With the endangered species listing of Atlantic sturgeon, effective April 6, 2012, research on this species has gained significance. The Division's portion of the project is to purchase, assemble, deploy and maintain 19 receivers in the Delaware Bay. Data is downloaded monthly from each receiver to detect movement of Atlantic sturgeon tagged with acoustic telemetry tags.
The shortnose sturgeon, Acipenser brevirostrum, and its cousin, the Atlantic sturgeon, Acipenser oxyrhynchus, are ancient fish species that originated more than 70 million years ago. Of the seven species of sturgeon in North America, two are found in New Jersey.
Common names in the mid-Atlantic region:
Shortnose sturgeon - shortnosed, little sturgeon, roundnoser and mammose
Atlantic sturgeon - sea sturgeon, common sturgeon, sharp-nosed and big sturgeon
Sturgeon have a skeleton made of cartilage, not bone. These fish have flattened, elongated bodies covered with five rows of bony plates called scutes. Sturgeon tails are heterocercal, meaning the upper lobe of the tail is much longer than the lower lobe.
Shortnose sturgeon have short, blunt snouts. Their upper body is olive-yellow to gray-blue; the underside is milky white to dark yellow.
Atlantic sturgeon snouts are tapered in the young but broad as adults and noticeably upturned. Their upper body is gray to blue-black with white spines on the scutes.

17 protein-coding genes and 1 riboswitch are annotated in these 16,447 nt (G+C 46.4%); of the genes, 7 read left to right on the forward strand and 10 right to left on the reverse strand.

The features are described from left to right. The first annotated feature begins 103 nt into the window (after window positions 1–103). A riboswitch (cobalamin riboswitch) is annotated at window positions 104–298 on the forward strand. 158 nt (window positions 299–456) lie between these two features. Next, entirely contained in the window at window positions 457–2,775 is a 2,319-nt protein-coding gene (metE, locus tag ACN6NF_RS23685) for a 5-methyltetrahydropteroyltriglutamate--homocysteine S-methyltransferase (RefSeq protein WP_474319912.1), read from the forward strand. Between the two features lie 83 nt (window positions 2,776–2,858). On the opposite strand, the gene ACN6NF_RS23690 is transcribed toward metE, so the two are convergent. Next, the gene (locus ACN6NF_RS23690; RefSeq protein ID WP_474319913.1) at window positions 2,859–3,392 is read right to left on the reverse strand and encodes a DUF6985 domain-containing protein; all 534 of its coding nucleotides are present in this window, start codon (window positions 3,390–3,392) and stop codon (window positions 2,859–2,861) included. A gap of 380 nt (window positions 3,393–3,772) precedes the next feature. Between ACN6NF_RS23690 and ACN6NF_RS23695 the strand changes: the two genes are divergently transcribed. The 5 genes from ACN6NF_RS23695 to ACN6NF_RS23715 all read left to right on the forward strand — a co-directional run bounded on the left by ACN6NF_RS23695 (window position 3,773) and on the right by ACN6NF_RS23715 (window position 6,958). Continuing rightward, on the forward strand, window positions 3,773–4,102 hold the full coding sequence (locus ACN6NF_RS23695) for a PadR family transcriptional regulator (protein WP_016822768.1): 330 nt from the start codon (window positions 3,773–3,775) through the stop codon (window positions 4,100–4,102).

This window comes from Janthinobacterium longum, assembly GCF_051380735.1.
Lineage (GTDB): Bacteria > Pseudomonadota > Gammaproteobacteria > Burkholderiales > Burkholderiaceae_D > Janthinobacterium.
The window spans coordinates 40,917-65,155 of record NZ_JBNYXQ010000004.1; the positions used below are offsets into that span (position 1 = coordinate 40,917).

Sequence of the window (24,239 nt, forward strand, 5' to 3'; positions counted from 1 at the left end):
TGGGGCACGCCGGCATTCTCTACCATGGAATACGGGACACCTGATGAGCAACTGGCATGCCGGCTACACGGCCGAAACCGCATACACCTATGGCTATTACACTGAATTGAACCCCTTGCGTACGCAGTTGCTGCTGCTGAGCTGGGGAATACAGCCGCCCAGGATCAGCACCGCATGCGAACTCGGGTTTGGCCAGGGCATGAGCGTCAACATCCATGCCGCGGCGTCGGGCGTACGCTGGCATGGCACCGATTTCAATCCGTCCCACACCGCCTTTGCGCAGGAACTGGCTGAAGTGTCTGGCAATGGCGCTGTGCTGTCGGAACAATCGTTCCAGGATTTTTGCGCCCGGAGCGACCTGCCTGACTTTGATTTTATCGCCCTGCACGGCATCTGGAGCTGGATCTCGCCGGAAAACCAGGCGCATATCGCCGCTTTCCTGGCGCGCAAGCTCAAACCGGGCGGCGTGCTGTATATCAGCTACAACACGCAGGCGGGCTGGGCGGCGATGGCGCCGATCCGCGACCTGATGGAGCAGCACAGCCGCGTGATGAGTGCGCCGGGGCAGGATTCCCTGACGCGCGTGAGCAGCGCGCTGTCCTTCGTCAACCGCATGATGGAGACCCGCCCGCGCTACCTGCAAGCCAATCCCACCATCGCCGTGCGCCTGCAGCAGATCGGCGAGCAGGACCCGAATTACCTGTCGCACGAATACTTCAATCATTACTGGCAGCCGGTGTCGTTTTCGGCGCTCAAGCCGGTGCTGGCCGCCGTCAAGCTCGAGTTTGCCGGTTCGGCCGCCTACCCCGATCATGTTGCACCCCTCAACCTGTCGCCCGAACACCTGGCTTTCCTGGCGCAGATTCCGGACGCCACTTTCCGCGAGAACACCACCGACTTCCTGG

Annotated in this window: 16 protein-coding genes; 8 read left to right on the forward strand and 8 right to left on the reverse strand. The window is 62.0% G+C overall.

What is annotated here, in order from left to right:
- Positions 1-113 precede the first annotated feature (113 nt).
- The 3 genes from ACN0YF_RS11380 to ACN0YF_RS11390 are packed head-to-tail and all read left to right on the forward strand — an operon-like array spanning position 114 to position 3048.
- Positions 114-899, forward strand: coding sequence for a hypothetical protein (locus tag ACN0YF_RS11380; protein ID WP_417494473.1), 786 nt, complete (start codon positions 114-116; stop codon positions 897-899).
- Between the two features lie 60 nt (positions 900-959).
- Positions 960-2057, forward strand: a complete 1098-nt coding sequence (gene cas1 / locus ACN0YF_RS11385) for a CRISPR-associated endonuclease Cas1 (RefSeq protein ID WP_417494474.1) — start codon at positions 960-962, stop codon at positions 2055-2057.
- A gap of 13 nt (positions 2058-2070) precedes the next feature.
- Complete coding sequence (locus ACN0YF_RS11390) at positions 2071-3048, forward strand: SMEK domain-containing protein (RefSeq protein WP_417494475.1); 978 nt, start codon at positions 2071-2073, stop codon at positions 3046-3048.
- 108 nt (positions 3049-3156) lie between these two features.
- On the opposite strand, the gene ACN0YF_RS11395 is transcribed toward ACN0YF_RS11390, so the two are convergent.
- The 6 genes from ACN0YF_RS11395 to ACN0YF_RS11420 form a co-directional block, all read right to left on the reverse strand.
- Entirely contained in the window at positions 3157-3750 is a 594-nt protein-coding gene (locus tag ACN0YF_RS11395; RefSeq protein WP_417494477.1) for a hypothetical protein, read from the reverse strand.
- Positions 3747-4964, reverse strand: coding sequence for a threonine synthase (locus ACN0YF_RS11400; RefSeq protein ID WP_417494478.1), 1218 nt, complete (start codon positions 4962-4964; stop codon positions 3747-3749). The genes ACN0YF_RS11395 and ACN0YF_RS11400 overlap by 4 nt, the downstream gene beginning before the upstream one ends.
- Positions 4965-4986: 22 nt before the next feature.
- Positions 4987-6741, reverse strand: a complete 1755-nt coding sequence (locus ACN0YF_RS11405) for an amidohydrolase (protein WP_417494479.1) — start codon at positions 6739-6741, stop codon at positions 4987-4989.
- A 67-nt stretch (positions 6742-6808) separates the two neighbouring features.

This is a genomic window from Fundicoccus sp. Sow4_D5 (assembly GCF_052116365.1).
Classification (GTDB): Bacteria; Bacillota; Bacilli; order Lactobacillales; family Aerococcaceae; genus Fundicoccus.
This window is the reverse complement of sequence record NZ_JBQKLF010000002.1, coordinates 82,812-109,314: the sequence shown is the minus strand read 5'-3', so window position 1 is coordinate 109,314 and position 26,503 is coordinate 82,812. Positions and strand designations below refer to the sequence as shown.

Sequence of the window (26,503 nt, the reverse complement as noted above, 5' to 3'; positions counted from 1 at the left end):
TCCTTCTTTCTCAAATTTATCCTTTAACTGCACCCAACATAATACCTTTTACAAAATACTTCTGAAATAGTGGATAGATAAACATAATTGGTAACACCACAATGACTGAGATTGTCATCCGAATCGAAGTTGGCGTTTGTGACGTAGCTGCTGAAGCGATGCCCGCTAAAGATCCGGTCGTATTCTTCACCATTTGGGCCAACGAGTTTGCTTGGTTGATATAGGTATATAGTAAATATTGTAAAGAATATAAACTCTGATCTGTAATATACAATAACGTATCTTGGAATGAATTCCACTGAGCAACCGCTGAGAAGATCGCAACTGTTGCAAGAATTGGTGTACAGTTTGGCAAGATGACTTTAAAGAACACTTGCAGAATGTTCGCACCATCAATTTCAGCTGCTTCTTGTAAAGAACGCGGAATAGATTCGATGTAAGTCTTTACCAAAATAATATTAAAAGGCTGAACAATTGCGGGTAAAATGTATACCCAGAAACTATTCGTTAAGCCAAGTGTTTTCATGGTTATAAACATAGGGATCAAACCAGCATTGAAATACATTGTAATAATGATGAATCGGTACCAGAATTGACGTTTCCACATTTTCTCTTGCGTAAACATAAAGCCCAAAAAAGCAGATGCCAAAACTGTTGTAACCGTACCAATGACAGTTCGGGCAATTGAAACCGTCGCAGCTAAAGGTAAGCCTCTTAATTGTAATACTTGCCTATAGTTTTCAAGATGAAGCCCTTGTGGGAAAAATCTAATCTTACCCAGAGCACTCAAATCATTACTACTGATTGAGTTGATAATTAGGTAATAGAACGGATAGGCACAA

Both sturgeon species have two pairs of barbels (feelers) projecting from their lower jaw and used to detect food. Sturgeon are toothless and extend their tube-like mouths to ingest prey, which then is ground in the stomach.
Shortnose sturgeon is the smallest sturgeon along the East Coast. They grow to about 56 inches and can weigh up to 15 pounds, but average closer to 10 pounds.
In contrast, Atlantic sturgeon reach an average mature length of 10 feet, but can grow to 15 feet and 800 pounds.
New Jersey's recreational state record Atlantic sturgeon, caught off Sandy Hook in 1994, weighed 82 pounds.
Those fishing inshore waters may encounter white buoys marking the receivers which are set at depths generally less than 20 feet. Buoys are labeled "NJDEP Research" and should be avoided.
As part of a multi-state collaborative effort, the Division has partnered with several states to develop a multi-year effort directed at providing state, federal, and regional management authorities with information necessary to successfully conserve and ultimately restore the population of sturgeon in the mid-Atlantic region.
The receivers complement the existing receiver array within Delaware Bay, specifically on the NJ side, to ensure complete coverage of the sampling area. The additional coverage allows for greater detection of Atlantic sturgeon and provides the ability to monitor immigration and emigration from the Delaware Bay.
In 2013, the receivers recorded 31,401 detections from 233 different fish. Over 61 percent of the fish detected were Atlantic sturgeon, while 22 percent were sand tiger sharks. Other species detected included an American shad, a sandbar shark, a spiny dogfish, and a black drum tagged in March, 2011, at the Kennedy Space Center in Florida. The majority of Atlantic sturgeon were detected in May and had been tagged by Delaware State University.
Reports of sturgeon sightings and interactions are also important to this research; please see www.njfishandwildlife.com/news/2013/sturgeon_reporting.htm for information on submitting a report.
|Large Atlantic sturgeon captured in the Atlantic Ocean for research.|